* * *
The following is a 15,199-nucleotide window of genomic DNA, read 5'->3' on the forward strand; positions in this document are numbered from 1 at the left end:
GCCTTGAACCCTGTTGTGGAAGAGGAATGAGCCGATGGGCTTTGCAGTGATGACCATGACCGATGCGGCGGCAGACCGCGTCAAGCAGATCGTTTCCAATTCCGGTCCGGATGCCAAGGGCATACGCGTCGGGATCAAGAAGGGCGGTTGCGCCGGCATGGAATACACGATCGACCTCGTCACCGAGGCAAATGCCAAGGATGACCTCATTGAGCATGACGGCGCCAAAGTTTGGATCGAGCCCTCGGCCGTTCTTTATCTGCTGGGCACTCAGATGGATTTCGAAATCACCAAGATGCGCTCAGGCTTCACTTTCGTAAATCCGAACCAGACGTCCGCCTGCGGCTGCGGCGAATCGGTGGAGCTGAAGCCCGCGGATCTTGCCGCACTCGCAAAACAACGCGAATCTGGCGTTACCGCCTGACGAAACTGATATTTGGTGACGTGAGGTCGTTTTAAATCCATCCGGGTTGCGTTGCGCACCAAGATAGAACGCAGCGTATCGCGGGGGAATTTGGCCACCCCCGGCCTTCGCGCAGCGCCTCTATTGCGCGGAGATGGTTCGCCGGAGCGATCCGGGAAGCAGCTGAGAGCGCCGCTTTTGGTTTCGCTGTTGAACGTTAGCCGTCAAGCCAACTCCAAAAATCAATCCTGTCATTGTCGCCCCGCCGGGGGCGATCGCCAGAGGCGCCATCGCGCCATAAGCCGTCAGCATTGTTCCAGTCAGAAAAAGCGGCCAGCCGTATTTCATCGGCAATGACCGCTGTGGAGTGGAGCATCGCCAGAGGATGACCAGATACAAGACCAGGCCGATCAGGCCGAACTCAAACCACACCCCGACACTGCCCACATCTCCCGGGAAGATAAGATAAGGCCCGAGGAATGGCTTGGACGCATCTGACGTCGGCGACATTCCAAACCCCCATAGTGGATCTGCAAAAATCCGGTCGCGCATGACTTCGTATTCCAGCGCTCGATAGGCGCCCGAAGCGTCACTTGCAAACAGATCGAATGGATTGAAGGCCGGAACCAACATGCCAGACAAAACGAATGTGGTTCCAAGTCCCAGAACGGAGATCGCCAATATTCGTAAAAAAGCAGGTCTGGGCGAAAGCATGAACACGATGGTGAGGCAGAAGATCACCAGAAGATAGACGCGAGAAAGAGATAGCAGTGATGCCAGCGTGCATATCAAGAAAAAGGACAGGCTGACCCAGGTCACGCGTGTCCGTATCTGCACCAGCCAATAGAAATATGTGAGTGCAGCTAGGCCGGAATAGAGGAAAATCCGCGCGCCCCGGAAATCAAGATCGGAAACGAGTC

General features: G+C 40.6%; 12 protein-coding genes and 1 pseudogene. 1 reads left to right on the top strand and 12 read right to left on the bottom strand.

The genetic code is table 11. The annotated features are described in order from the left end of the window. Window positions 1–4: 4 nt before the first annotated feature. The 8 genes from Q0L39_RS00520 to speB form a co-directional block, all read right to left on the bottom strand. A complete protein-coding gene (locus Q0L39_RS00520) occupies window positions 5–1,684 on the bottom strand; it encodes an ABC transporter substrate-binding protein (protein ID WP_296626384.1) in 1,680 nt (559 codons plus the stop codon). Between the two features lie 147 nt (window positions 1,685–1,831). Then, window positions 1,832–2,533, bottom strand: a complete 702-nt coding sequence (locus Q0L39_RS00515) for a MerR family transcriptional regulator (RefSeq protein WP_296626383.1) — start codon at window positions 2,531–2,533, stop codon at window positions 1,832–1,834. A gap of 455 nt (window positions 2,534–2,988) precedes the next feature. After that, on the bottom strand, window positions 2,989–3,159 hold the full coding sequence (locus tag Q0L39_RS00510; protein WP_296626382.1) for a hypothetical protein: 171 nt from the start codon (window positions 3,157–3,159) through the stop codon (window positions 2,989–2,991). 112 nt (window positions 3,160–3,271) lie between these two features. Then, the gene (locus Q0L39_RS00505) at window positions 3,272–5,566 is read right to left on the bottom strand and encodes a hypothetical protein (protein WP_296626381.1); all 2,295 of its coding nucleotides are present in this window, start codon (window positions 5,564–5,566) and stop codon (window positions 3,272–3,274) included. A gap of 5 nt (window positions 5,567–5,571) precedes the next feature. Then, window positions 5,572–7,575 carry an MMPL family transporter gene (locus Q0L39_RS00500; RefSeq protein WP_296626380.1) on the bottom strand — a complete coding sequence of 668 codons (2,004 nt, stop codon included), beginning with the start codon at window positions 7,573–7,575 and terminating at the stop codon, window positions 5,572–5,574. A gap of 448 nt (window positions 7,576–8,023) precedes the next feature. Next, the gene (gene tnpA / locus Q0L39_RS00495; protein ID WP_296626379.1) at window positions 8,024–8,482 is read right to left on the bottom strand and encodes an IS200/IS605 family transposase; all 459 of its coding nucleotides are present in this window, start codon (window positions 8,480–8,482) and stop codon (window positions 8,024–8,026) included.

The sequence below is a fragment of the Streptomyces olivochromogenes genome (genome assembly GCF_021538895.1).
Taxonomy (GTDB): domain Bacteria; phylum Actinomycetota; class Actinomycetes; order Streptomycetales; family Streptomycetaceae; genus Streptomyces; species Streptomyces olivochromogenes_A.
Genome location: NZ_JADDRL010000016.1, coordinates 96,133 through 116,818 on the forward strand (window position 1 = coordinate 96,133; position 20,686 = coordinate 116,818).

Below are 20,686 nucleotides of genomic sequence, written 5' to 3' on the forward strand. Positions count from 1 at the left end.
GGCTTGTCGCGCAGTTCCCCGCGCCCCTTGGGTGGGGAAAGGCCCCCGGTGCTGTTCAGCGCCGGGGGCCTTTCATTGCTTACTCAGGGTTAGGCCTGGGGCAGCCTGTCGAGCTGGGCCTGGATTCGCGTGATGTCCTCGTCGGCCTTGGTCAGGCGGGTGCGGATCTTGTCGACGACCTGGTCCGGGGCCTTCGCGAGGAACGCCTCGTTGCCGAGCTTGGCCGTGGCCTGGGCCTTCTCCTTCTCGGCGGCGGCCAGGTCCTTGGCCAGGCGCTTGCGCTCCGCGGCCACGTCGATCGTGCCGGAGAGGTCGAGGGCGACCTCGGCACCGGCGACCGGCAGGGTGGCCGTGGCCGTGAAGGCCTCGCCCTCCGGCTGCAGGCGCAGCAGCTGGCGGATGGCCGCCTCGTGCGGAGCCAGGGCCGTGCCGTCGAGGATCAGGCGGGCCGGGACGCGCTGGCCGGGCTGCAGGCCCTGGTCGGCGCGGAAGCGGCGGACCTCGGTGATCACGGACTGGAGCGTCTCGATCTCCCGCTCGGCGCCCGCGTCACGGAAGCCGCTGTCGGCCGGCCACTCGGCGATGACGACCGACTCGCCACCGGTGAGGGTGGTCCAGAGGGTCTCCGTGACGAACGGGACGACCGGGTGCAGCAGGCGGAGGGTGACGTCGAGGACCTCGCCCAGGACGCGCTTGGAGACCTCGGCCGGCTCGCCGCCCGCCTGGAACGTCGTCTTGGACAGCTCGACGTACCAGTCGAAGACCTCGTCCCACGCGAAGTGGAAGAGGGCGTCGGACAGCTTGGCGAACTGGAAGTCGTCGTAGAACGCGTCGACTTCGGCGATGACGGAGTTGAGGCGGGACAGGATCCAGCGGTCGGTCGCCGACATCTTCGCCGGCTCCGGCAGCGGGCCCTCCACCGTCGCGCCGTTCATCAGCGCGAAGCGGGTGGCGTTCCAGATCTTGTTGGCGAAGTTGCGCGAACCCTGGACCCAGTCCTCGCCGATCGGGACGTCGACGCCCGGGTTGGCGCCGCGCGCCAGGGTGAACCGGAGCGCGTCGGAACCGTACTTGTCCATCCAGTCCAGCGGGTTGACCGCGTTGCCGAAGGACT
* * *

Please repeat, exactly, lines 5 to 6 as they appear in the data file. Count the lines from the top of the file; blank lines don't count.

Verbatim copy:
The sequence below is a fragment of the Streptomyces olivochromogenes genome (genome assembly GCF_021538895.1).
Taxonomy (GTDB): domain Bacteria; phylum Actinomycetota; class Actinomycetes; order Streptomycetales; family Streptomycetaceae; genus Streptomyces; species Streptomyces olivochromogenes_A.